Swept away by La La Land

I am watching La La Land because I simply can’t stop myself.  This movie is just perfection.  It’s like the writer created something that was a magical blend of old movie splendor and modern fun.  I watched musicals whenever I had a chance when I was a kid and spent hours researching my favourite stars.  I knew more about dancers, singers and producers than I did about my schoolwork – why didn’t they want to know about Fred Astaire’s relationship with his choreographer and doppleganger Hermes Pan on any test I wrote?  I just don’t know what was wrong with my teachers…

Directed and written by Damien Chazelle (he also wrote and directed the multiple award-winning movie Whiplash from 2014), with outstanding lyrics by the Broadway darlings Benj Pasek and Justin Paul, La La Land features a romance that will capture your heart.  It begins with a marvelous 150-person dance routine that takes place during a traffic jam on a freeway in Los Angeles and their voices swell to music that includes notes made by car horns.  It’s so clever and the footwork, camera angles, and vibrant costumes work together to make that first number – “Another Day of Sun”- so compelling that I said, as we walked out of the theatre, that there would be no dancing on top of our car.  It’s that kind of movie – you feel swept away by the music and the emotion. Almost as if you might dance on top of your Honda here in Waterloo in the theatre parking lot.

Emma Stone plays the part of an aspiring actress, named Mia, working as a barista on the Warner Brothers backlot when she meets musician Ryan Gosling, playing the part of Sebastian, who is trying to pull together enough cash to open a very specific kind of jazz bar.  It’s boy-meets-girl-with-a-misunderstanding-thrown-in so that their eventual spark means even more.  Their next meeting is just the last word in meet cutes because it happens while poor Mia is in the middle of a horrible conversation with a man at a party and Sebastian is playing in an ’80s cover band.  They are a very well-turned-out cover band (maybe bands in L.A. always look that good?) and play songs that were splendid at that time and they certainly worked for Mia in 2016.  Their romance is charming and the chemistry between the two lead actors is a perfect match for all of the singing and dancing required for this movie, although I have never been sure when singing and dancing might not be required.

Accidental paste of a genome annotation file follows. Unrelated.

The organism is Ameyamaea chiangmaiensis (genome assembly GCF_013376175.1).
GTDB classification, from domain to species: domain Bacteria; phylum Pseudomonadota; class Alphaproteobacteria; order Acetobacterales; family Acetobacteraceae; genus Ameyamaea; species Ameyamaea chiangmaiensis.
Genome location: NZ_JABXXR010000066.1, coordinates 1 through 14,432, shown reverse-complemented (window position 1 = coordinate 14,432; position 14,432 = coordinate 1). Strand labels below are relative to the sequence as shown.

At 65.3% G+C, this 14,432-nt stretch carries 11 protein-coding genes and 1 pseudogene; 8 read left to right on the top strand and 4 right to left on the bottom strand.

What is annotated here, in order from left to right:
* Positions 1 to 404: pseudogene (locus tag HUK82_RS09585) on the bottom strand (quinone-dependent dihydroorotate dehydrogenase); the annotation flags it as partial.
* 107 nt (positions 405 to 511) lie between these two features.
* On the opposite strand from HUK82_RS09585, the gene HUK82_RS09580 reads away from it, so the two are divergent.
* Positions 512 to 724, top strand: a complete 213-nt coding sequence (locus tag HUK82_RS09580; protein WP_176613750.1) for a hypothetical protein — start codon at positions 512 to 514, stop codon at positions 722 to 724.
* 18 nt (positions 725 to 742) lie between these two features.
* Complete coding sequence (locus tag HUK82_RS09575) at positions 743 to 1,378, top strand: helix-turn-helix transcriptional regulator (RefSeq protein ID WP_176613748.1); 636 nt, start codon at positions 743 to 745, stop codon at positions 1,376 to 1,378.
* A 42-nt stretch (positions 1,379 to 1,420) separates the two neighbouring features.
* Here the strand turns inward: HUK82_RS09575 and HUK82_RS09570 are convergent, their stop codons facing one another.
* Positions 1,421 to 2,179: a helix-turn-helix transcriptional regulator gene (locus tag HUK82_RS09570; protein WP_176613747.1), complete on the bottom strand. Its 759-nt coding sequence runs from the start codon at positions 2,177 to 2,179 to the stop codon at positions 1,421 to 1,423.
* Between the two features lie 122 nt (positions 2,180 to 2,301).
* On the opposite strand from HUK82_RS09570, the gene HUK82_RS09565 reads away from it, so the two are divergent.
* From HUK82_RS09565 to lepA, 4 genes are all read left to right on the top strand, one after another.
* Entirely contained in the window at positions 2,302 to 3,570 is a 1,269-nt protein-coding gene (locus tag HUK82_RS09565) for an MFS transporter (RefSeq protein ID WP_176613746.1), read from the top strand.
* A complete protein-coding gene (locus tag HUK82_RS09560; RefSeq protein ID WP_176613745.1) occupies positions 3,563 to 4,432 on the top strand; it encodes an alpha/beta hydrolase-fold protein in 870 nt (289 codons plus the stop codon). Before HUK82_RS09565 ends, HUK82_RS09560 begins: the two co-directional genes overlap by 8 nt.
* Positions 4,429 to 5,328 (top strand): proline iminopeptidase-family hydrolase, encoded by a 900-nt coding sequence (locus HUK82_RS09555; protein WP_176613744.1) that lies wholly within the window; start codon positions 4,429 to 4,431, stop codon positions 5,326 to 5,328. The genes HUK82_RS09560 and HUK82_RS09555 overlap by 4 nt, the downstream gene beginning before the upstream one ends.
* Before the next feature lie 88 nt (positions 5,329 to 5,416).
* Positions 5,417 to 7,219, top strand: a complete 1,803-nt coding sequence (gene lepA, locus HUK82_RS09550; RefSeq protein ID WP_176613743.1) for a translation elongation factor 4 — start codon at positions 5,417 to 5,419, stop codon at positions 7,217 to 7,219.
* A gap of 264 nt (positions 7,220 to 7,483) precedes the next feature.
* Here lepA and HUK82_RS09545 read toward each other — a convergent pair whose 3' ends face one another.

Awards and love have poured down on everyone involved with this film and I agree that the acclaim is well deserved.  I have always believed the idea that singing a song makes any activity more fun – Mary Poppins told us this with her spoonful of sugar theory and I never disagree with Mary Poppins.  I think that deciding whether or not La La Land ushers in a new generation of movie musicals deserves some time in your DVD player.  We also have the soundtrack here on the shelves at WPL and it really is going to make your life so much better – you could listen to it and relive your favourite scenes.  It will make everyday chores and driving around town go by much faster because you will be singing while you do it. Just remember that there can be no dancing on the top of cars.